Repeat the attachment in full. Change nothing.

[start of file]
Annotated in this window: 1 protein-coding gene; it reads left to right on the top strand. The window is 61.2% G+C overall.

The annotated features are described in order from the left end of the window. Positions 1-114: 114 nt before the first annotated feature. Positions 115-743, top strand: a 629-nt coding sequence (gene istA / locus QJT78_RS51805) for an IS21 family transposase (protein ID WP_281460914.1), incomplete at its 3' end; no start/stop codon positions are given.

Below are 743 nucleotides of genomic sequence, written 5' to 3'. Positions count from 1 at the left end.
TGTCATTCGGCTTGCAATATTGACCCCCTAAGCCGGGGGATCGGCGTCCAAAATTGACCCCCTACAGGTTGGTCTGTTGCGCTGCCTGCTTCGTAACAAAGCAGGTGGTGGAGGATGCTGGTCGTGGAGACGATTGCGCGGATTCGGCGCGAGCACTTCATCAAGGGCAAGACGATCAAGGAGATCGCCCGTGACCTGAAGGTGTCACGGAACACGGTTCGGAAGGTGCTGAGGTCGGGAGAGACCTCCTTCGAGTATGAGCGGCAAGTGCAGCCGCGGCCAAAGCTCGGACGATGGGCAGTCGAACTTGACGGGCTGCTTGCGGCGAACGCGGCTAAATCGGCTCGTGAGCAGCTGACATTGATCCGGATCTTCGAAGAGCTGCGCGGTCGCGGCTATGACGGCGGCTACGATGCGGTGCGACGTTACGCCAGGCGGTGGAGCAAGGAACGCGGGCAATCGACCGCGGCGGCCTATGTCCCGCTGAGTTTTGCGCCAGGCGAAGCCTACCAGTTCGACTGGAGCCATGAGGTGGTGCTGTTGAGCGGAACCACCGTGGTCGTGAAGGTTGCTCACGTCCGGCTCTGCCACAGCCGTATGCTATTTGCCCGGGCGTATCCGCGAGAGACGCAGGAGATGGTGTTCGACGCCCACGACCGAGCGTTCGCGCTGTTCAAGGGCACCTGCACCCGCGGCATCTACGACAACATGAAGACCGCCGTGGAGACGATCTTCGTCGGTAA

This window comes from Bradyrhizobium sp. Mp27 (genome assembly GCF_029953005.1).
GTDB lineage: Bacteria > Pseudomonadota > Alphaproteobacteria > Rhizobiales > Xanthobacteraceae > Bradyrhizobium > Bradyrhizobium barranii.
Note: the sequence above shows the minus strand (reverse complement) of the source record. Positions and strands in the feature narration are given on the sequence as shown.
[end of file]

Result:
Annotated in this window: 1 protein-coding gene; it reads left to right on the top strand. The window is 61.2% G+C overall.

The annotated features are described in order from the left end of the window. Positions 1-114: 114 nt before the first annotated feature. Positions 115-743, top strand: a 629-nt coding sequence (gene istA / locus QJT78_RS51805) for an IS21 family transposase (protein ID WP_281460914.1), incomplete at its 3' end; no start/stop codon positions are given.

Below are 743 nucleotides of genomic sequence, written 5' to 3'. Positions count from 1 at the left end.
TGTCATTCGGCTTGCAATATTGACCCCCTAAGCCGGGGGATCGGCGTCCAAAATTGACCCCCTACAGGTTGGTCTGTTGCGCTGCCTGCTTCGTAACAAAGCAGGTGGTGGAGGATGCTGGTCGTGGAGACGATTGCGCGGATTCGGCGCGAGCACTTCATCAAGGGCAAGACGATCAAGGAGATCGCCCGTGACCTGAAGGTGTCACGGAACACGGTTCGGAAGGTGCTGAGGTCGGGAGAGACCTCCTTCGAGTATGAGCGGCAAGTGCAGCCGCGGCCAAAGCTCGGACGATGGGCAGTCGAACTTGACGGGCTGCTTGCGGCGAACGCGGCTAAATCGGCTCGTGAGCAGCTGACATTGATCCGGATCTTCGAAGAGCTGCGCGGTCGCGGCTATGACGGCGGCTACGATGCGGTGCGACGTTACGCCAGGCGGTGGAGCAAGGAACGCGGGCAATCGACCGCGGCGGCCTATGTCCCGCTGAGTTTTGCGCCAGGCGAAGCCTACCAGTTCGACTGGAGCCATGAGGTGGTGCTGTTGAGCGGAACCACCGTGGTCGTGAAGGTTGCTCACGTCCGGCTCTGCCACAGCCGTATGCTATTTGCCCGGGCGTATCCGCGAGAGACGCAGGAGATGGTGTTCGACGCCCACGACCGAGCGTTCGCGCTGTTCAAGGGCACCTGCACCCGCGGCATCTACGACAACATGAAGACCGCCGTGGAGACGATCTTCGTCGGTAA

This window comes from Bradyrhizobium sp. Mp27 (genome assembly GCF_029953005.1).
GTDB lineage: Bacteria > Pseudomonadota > Alphaproteobacteria > Rhizobiales > Xanthobacteraceae > Bradyrhizobium > Bradyrhizobium barranii.
Note: the sequence above shows the minus strand (reverse complement) of the source record. Positions and strands in the feature narration are given on the sequence as shown.